Gender seems to have become a central category of contemporary social movements, even though in very different ways. It represents the central argument in feminist and LGBTIQ+ movements, which have in recent years again become an important social force worldwide (Wichterich 2020). Their issues, such as sexual self-determination, the right to abortion or the fight against sexualized violence, are currently highly contested and on the global political agenda – not only of social movements but also of governments. On the one hand, pro-choice struggles in Poland, Ireland or the USA, the protests against femicides in Argentina and Spain, or political actions against trans and queer hostility in Hungary, Saudi Arabia or Kenya serve as examples. On the other hand, movements for climate justice, anti-racism or freedom rights do not primarily concern gender-political issues but their demands are permeated by feminist convictions and, above all, women are becoming visible as leaders of these protests more than ever before (Redecker 2021). Not only transnational groups such as Fridays for Future or Black Lives Matter illustrate this fact, but also the democracy movements in Belarus or Chile, the mass mobilization for reproductive rights in Ireland and Poland or, most recently, the protests in Iran, where the murder of a young Kurdish woman was the trigger, and the actors’ demands are ultimately aimed at regime change. At the same time, right-wing movements that are gaining global strength are also arguing along gender lines, both in the sense of an openly articulated anti-feminism and through the appropriation of feminist concerns for racist and nationalist politics (Farris 2017; Hark/Villa 2017; Eszter/Põim 2015). Concepts we can refer to in this context are Sara Ahmed’s analysis of gender as a “map of the moment” (2021) or Eszter Kováts and Maari Põim’s as “symbolic glue” (2015). In the context of this conference, we want to ask whether this observed centrality of gender in contemporary social movements is actually new or what has changed, both regarding discourses and representations as well as in reference to the political practice of social movements. What diagnoses of the times can also be made if we look at social movements and their areas of conflict from a gender-theoretical perspective?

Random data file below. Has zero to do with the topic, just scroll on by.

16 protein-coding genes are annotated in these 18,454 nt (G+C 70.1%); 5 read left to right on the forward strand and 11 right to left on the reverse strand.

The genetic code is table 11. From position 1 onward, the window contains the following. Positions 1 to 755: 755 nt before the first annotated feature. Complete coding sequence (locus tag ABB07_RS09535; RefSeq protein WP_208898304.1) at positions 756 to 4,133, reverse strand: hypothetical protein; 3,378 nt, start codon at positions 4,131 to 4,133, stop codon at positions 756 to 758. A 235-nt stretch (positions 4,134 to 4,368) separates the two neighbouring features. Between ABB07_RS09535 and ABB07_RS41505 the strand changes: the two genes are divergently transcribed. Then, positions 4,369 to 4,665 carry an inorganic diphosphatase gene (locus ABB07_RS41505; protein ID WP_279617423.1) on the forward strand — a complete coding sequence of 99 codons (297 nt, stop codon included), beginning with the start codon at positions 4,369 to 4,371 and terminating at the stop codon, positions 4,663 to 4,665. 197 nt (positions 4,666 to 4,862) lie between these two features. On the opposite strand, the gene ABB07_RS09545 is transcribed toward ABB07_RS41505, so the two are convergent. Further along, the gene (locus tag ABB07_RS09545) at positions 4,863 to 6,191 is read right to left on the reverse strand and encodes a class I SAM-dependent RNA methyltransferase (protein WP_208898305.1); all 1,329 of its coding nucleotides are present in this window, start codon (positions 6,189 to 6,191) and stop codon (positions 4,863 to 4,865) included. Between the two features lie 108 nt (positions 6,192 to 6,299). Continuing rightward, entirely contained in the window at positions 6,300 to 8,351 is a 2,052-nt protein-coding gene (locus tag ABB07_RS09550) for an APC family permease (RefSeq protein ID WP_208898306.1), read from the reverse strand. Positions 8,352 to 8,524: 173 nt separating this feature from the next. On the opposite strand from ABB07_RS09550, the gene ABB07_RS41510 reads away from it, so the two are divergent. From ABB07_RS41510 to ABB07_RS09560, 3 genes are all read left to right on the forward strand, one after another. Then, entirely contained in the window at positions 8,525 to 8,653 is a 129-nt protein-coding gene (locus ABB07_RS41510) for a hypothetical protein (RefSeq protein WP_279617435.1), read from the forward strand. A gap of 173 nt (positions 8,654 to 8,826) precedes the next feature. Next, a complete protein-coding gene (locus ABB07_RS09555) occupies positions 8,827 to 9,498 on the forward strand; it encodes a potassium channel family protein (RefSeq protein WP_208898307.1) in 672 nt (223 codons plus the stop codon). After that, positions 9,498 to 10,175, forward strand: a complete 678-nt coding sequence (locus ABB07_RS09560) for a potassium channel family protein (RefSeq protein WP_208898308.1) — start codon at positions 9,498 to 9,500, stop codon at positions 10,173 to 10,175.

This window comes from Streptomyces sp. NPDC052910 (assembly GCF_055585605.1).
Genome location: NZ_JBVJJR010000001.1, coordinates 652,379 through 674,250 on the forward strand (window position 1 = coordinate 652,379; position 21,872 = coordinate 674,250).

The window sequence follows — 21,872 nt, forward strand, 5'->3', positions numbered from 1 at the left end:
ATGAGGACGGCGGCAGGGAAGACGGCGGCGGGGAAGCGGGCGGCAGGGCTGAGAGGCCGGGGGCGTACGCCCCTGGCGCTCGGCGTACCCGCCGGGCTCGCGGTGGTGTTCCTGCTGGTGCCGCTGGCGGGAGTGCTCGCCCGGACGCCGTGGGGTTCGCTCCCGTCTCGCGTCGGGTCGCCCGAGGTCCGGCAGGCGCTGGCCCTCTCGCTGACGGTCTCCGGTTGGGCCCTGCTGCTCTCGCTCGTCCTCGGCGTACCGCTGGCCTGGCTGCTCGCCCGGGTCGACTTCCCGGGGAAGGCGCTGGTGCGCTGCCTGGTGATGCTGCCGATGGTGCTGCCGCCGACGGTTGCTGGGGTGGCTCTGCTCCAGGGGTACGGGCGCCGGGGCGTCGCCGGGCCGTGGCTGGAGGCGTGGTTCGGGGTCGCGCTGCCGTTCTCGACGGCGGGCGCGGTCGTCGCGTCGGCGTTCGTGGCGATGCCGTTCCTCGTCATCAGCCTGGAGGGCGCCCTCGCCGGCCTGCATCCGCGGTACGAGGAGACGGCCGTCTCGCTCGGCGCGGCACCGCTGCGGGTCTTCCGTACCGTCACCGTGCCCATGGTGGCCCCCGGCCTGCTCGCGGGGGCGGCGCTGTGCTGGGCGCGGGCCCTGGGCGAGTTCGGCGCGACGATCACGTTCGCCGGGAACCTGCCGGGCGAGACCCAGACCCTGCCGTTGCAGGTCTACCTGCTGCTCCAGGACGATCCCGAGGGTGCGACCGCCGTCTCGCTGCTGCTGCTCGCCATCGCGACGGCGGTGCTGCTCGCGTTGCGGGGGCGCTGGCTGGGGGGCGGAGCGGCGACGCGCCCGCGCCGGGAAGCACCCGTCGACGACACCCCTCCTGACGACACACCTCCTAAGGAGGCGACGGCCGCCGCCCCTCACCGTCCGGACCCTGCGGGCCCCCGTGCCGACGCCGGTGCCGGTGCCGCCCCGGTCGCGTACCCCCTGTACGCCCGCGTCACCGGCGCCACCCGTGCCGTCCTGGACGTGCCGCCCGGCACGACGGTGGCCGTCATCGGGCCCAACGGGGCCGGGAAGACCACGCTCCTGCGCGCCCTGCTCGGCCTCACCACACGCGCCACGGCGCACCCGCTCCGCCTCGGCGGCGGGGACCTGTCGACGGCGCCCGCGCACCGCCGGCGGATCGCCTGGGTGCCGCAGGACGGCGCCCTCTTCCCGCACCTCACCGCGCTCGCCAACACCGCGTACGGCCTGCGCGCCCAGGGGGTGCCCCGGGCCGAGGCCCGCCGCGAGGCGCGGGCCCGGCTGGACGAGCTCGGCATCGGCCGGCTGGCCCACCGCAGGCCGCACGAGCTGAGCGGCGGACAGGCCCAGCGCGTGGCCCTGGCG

We understand social movements – also an expression of overall social dynamics – as collective actions of a group of people with the common political goal of bringing about or preventing social change (Joas 2007). These collective actions include a variety of strategies and follow different logics. We are not only interested in classic forms of mass mobilization and street protests but also in other – sometimes more silent – political practices, such as media representations (e.g. social media, autosociobiographical texts, aesthetic modes of expression, artistic works, statements), application-oriented formats (such as in the field of social work, workshops, educational work, therapeutic approaches) or forms of producing counter-knowledge (e.g. archives, libraries, congresses). The ethnographic exploration of social movements in particular makes it possible to focus on not only formalized protest but also everyday forms of resistance, subjective perspectives and the affective impacts of political participation (Bonilla 2018; Goodwin et al. 2001). Naisargi Dave (2012) emphasizes that activism is more than the spectacular moments of actions and demonstrations, and always involves practices of reflecting on and shaping of everyday interpersonal relationships. Subsequently, in the context of this conference, we would, firstly, like to interpret the concept of social movements broadly and fill it with content inductively, with the help of the analyses and studies contributed. In the sense of a “mapping”, we want to bring together the many and varied current conflicts and struggles about the category of gender in social movements and interrelate them. At all times, the aim is to question the hierarchical structure of knowledge and commence a dialogue between the movement and the academic knowledge. From a gender-theoretical perspective, we are particularly interested in four analytical levels that are closely linked to each other: